Americans, as a whole, have never embraced soccer.
My brother and I were discussing that just the other night. Now my little brother left Arkansas a few years ago and headed to North Carolina to establish his career as an optometrist. Henceforth, then, I shall refer to him as The Defector.
Anyway, The Defector and I came up with a few simple rules changes that will help soccer achieve popularity here in the United States. When The Hawg and The Defector put their minds to something, you can just bet that sheer genius results.
The problem, as we figure it, is two-fold for soccer. First of all, we've already got a couple of slow moving, boring games in the U.S. -- baseball and pro basketball during the regular season (we all know those NBA fellows run at about half speed until they get to the playoffs, right?) I love baseball, but the pace is decidedly slow.
Soccer has the same problem -- pass, pass, kick, pass, shoot on goal, miss, kick, kick, pass. Yes, it goes on forever and scoring is rare. If you want methodical strategy and a relaxed pace, baseball is your game here. For the people who can't handle all the fun and excitement of baseball, you've got golf. I won't really address golf here. Golf on television sucks.
Second, soccer has a lot to compete with, doesn't it? Football, baseball, hockey, basketball, NASCAR, golf, arena league football, tennis -- the list goes on and on. In order to compete, a sport really has to stand out from everything else, right?
The Defector and I have come up with a few, simple modifications to make soccer the fun, riot-inducing game we know it can be. Here, briefly, are the suggested changes that will make soccer as popular in the U.S. as it is in the rest of the world:
Tripping and kicking are legal
That's right. Players are allowed -- hell, encouraged, to trip and kick each other. What could be more exciting than that? No longer will the player he purposefully trips an opponent be greeted with some sissy referee waving a little card around. No, that player will be cheered!
Just imagine. Player A is kicking a ball down the field. Player B arrives, trips Player A and then steals the ball. What's more, Player B pauses long enough to kick Player A when he's down. Who wouldn't get excited over that?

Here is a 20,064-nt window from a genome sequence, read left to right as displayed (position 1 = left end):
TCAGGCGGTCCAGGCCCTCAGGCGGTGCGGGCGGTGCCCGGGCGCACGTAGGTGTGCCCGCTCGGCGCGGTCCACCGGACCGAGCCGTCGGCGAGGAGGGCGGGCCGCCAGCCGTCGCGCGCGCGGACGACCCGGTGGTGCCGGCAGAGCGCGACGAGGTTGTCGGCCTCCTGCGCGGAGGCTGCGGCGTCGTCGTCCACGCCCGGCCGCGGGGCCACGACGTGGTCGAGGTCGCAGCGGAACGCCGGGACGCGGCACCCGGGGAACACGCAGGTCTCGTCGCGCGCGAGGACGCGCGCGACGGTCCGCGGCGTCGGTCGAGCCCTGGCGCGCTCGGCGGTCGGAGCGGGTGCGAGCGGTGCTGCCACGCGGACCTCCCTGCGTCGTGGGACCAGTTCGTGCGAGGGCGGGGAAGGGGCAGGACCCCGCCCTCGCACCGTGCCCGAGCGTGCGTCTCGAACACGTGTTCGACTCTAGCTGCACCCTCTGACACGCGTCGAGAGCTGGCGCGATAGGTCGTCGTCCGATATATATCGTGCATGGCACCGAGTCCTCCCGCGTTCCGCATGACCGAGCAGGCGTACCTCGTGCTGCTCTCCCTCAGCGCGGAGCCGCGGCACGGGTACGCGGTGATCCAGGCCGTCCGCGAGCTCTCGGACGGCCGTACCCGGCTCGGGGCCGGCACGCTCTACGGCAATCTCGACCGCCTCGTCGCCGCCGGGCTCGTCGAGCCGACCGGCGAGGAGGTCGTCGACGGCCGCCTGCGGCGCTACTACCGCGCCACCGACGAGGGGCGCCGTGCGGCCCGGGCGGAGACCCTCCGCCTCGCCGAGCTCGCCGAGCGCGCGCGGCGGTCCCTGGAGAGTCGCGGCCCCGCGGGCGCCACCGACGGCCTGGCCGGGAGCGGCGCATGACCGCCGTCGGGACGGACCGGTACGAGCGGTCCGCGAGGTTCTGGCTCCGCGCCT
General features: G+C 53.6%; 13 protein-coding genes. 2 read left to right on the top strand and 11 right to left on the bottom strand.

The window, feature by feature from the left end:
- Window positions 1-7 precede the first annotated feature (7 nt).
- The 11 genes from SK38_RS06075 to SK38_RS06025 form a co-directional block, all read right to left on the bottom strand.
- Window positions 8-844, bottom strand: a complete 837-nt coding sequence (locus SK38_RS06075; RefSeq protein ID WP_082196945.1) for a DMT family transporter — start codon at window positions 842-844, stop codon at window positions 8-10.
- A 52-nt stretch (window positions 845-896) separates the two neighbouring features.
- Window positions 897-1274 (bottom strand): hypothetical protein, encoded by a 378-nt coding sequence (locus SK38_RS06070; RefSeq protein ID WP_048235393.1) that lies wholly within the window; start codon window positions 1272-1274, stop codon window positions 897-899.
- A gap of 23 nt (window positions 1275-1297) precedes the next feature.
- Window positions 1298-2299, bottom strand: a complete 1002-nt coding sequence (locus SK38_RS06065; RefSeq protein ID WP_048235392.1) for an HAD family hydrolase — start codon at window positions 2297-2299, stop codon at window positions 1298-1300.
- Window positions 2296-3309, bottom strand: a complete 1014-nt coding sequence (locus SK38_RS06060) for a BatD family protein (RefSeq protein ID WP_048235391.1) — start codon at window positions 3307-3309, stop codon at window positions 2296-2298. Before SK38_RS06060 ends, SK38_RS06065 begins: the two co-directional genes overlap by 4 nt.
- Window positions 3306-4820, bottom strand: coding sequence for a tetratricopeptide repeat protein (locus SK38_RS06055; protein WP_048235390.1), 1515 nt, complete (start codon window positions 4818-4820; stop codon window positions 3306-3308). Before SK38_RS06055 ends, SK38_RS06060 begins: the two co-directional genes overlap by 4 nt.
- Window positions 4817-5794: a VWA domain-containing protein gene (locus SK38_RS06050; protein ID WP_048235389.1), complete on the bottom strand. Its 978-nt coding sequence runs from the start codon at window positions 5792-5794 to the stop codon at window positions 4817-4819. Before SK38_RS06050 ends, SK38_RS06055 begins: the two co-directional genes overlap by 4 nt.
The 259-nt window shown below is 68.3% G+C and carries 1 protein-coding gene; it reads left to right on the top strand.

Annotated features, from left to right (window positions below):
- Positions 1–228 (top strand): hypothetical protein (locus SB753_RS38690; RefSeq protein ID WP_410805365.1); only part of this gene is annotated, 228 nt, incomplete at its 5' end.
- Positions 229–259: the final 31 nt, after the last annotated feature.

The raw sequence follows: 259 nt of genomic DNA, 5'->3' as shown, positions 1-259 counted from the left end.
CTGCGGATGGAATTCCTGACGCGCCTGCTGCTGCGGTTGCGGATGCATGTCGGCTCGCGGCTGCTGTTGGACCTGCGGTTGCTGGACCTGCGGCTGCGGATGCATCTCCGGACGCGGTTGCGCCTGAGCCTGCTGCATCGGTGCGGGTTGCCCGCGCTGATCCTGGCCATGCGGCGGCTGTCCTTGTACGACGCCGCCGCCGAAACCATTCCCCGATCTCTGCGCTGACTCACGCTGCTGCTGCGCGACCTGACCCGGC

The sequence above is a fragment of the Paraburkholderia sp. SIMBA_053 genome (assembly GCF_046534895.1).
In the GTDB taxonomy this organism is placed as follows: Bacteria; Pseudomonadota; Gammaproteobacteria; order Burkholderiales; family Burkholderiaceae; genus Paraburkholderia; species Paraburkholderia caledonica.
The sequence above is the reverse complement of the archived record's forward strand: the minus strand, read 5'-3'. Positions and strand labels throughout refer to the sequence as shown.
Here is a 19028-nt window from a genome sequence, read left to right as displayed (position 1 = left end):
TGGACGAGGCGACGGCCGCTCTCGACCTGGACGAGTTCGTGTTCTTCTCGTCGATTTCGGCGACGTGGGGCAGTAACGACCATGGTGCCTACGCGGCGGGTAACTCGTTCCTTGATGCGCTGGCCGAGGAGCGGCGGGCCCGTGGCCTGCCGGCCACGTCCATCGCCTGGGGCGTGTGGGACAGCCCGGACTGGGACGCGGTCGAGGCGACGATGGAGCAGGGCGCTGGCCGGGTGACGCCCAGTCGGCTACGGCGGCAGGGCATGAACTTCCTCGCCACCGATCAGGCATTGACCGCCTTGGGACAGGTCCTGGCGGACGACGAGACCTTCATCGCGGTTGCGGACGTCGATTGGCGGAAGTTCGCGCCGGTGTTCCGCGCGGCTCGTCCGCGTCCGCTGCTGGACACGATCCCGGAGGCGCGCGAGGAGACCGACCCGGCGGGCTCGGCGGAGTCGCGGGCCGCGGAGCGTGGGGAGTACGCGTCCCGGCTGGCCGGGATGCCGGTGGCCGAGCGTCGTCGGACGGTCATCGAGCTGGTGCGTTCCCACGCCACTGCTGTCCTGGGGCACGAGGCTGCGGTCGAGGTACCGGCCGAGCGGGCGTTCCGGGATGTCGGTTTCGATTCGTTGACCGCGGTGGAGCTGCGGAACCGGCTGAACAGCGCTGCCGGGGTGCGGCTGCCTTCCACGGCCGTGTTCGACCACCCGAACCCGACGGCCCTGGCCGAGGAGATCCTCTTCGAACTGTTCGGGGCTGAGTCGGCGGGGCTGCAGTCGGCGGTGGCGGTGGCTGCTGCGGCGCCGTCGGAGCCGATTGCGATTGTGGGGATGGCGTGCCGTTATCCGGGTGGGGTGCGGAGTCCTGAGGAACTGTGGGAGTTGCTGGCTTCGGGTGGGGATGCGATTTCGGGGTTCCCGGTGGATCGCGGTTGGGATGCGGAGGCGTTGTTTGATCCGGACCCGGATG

Of course, players would be discouraged from using their hands -- that's just keeping with tradition. Still, just about all kinds of contact would be allowed, yet outright punching would be discouraged.
The key word here, of course, is discouraged -- punching wouldn't be illegal per se, but one player hitting another would lead to some nasty consequences that would thrill audiences but likely run up players' hospital bills. What's that consequence? The mandatory brawl.
So, let's say one player does punch another. What happens? Why, the mandatory brawl rule comes into play. As soon as one player punches another (with the exception of goalies -- more on that in a bit), both teams are required to fight each other.
Yes, as soon as a punch is thrown, a bench-clearing brawl is to take place immediately. Any players that don't join in the brawl are heavily fined and the team with the most number of players not participating in the fight automatically forfeits the game.
Goals and goalies
One of the major problems with soccer, of course, is that not enough points are scored. Everyone loves to see high-scoring games, after all. Just look at how much people prefer home runs in baseball to the "old" game in which teams strategically hit singles and doubles in order to advance runners.
So, we make the goals in soccer big. Really big. Big enough to cover the entire end of the field, in fact. Yes, we'll see plenty of goals scored then.
Ah, but we need more people to defend those goals, right? So we have two goalies instead of one and those goalies have an additional ability -- they can punch other players with no consequence. Goalies have always been able to use their hands, after all, so let's take that ability to the logical extreme.
Taunting and celebrating
To hell with good sportsmanship. Under the proposed The Hawg/The Defector rules, players will be encouraged to taunt each other. Going back to our Player A/Player B example, let's say that Player B wants to gloat a bit over his victory.
"You suck and your mother is a filthy whore!" Player B yells as Player A is lying on the ground.
There's no problem at all there. In fact, if fans are lucky, Player A would get angry, get off the ground and punch Player B, thus bringing the mandatory brawling rule into play and giving fans a real treat.
Also, players are more than free to engage in excessive celebrations after scoring goals. They can sing, dance and openly mock the other team. Riling the opposing team will likely result in punches being thrown often, thus enacting our mandatory brawling rule once again.
If these rules were put in place for soccer in the U.S., you'd players would become celebrities over night and the sport would start to dominate in this country.
Yes, The Hawg and The Defector may have just saved soccer's future in America. Hopefully, we'll be compensated well as soon as our plan is enacted. Moreover, those soccer riots in other countries will look like tea parties compared to the outright wars fans will start here as they react emotionally to the extreme violence on the field.
Want more nonsense? Check out Part 2 by clicking right here!